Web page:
SS: Do you view traffic near MSJ as a prominent problem?

ZL: I think anything we can do to alleviate congestion in the morning and afternoon would be helpful for students and families, and also just generally the city in terms of traffic patterns. Really the major backups that we see don’t last that long; it’s from like 7:45 [a.m.] to 8:03 [a.m.] or so, and then it calms down; so it’s a short span of time where it gets really, really, crowded because the majority of people come right before school. After school there’s a period of time where it’s very, very, crowded; I’ve lived in Fremont and in this area my whole life so I can say that I’ve never seen so much traffic on Fremont’s roads in my life, but there’s more people in the Bay Area, [and] more people commuting and driving around in Fremont. Some might say the metering lights to get on I-680 are backing up traffic. You’ve got apps like Waze that direct people through Fremont. I have never seen so much traffic on Palm Avenue, so I think traffic is a problem.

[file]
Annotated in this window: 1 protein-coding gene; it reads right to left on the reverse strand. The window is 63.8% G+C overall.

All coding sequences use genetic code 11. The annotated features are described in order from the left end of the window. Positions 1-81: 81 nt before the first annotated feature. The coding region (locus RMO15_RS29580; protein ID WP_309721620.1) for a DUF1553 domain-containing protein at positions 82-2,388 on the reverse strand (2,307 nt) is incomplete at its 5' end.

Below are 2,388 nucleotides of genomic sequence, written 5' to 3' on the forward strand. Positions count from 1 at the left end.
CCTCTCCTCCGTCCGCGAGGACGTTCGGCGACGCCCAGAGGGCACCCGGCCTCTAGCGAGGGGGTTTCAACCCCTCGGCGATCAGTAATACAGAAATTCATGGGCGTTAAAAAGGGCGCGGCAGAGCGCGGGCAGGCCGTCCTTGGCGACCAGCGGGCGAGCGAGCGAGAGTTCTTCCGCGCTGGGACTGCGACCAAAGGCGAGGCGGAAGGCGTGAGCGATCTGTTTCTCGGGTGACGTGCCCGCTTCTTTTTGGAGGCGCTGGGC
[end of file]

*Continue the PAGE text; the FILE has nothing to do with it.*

SS: In your opinion, will the new drop-off lane proposed by Robson Homes improve traffic congestion? Could it be a permanent or long-term solution?

ZL: The theory will be that it would reduce the traffic on Palm Avenue. It would reduce the traffic that normally turns right on Palm. I would like to see the summary study that Ms. Moore references … I’m not a traffic engineer, but I think it would [help]. It would be permanent and if it works it can be a long-term solution.

SS: Are there any potential issues or negative effects of constructing a second drop-off loop? If so, what are they? If not, what are benefits of this project?

ZL: No, I don’t see any, but I would want to look at the details of the plan. I am an advocate of the environment, and that area [where the drop-off will be located] has large pine trees, and I would hate to see us lose any of the trees. I would also want to see the plans to see how close the driveway is to the buildings. Also, in the area, there are five or six dumpsters there. Are we going to have [parents drop off students] in front of dumpsters? Or is there some sort of screen-like vegetation or a fence? It’s not pleasant to come to school and see dumpsters. Is it safe? We also need to provide supervision to ensure student safety since it is a busy road.